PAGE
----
Study: Overnight Metro workers need more sleep

Hank Silverberg,

WASHINGTON – Fatigue is the biggest threat to safety among Metro’s train and bus operators and maintenance workers, according to a new study released by the Washington Metropolitan Area Transit Authority.

And employees who work the night shift seem to suffer most from fatigue, which could lead to accidents, the study of Metro employees’ sleeping habits found.

Dr. Steven Hursh, president of the Institutes for Behavior Resources, which conducted the sleep study, says if sleep depravation lowers performance below 70 percent, the risk of mistakes and accidents increases.

“A lot of night work, which deprives you of opportunities to get a good night sleep, is going to be the major driver of fatigue,” says Hush.

He recommends that Metro better train employees about when and how much they sleep. Drivers and maintenance workers are already limited in how many consecutive hours they work. Training should also help workers to manage stimulants like caffeine to make sure it doesn’t interfere with sleep.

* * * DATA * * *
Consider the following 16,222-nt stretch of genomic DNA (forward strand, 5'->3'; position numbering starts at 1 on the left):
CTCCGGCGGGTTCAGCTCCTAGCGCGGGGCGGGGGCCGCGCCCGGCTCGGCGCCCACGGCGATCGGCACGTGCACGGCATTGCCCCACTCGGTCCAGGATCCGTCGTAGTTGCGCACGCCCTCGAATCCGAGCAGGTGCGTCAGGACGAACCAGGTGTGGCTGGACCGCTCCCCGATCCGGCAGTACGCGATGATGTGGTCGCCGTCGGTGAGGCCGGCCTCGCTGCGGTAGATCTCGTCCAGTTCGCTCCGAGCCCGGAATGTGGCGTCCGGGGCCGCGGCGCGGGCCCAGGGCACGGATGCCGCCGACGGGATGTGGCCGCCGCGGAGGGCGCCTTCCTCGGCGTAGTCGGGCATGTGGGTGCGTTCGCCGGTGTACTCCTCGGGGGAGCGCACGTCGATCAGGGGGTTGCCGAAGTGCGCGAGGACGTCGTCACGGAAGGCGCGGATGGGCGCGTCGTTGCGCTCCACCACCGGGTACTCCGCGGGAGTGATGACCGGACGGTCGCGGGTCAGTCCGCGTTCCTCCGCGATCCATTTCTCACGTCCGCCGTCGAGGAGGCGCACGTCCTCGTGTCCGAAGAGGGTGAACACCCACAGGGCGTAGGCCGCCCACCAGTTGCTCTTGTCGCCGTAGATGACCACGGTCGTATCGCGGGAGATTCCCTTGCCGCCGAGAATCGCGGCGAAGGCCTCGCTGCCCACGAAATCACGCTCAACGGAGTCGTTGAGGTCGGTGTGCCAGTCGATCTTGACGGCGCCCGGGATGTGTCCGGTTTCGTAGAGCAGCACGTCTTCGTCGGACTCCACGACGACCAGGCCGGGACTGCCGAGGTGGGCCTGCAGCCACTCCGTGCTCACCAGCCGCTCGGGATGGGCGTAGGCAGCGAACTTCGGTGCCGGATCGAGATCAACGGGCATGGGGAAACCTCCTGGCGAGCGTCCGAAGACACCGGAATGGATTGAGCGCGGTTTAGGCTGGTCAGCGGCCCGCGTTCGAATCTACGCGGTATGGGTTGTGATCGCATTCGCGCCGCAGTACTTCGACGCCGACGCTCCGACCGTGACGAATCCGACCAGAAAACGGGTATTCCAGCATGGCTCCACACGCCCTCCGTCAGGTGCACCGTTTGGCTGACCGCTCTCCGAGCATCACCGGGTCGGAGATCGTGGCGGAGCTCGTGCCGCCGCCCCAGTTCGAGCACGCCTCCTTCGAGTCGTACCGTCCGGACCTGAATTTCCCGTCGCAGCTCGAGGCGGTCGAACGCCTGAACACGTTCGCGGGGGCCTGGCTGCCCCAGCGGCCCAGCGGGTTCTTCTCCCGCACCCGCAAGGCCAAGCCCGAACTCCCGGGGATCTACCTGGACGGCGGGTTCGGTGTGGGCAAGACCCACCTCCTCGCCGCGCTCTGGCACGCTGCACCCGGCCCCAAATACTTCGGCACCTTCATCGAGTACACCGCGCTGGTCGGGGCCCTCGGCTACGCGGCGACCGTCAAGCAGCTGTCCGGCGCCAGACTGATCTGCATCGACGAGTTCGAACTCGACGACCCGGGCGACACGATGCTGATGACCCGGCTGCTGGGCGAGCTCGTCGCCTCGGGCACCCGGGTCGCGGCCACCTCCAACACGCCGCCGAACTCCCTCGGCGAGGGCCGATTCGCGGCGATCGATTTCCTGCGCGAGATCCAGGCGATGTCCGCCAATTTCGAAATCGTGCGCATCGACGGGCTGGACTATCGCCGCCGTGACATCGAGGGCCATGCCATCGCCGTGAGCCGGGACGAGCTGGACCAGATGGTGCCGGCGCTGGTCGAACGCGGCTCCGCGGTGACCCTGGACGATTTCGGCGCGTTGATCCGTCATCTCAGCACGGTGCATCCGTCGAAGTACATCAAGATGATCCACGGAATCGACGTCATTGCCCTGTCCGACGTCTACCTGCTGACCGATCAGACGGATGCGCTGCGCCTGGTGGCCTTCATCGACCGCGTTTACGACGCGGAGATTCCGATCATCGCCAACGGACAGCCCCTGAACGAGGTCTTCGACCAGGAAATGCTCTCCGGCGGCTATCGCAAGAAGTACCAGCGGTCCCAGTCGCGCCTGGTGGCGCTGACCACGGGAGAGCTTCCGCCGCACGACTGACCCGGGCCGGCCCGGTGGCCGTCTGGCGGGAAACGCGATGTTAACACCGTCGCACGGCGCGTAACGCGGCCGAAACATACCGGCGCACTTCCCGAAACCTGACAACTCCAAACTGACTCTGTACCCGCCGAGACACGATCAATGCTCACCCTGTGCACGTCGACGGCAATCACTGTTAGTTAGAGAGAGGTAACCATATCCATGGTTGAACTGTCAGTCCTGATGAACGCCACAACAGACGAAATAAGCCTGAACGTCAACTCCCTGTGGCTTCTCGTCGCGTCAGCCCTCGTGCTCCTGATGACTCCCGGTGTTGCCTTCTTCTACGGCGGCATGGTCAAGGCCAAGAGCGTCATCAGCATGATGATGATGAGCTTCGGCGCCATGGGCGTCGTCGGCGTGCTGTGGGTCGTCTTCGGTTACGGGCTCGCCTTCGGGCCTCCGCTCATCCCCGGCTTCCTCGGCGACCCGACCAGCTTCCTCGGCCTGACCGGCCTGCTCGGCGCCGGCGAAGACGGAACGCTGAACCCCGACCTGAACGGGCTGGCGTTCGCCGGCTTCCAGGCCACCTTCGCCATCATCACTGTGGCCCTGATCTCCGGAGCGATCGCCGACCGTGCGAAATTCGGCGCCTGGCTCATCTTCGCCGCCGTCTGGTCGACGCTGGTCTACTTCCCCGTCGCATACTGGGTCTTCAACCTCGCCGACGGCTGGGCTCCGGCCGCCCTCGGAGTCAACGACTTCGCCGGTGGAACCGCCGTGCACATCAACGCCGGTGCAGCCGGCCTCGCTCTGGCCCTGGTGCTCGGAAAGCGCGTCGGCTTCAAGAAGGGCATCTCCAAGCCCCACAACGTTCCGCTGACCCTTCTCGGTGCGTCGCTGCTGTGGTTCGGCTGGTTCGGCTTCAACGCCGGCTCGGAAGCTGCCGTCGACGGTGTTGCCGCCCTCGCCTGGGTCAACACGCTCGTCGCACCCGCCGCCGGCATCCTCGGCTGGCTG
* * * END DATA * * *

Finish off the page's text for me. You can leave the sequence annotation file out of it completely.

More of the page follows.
Sixty-seven drivers fell asleep at the wheel of a metro bus during the last two years. Metro conducted the study with the goal of improving its safety record.

Only 37 of Metro’s than 537 train operators and 2,480 bus drivers work the night shift. But others come in at 3 a.m., a time when Hursh says the body usually wants to be asleep.

WMATA plans to further study how to help those who work the night shift or begin in the early morning hours.

Hursh says it’s important that those workers get eight hours of sleep and they need more than eight hours of time off between shifts.

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(Copyright 2012 by WTOP. All Rights Reserved.)

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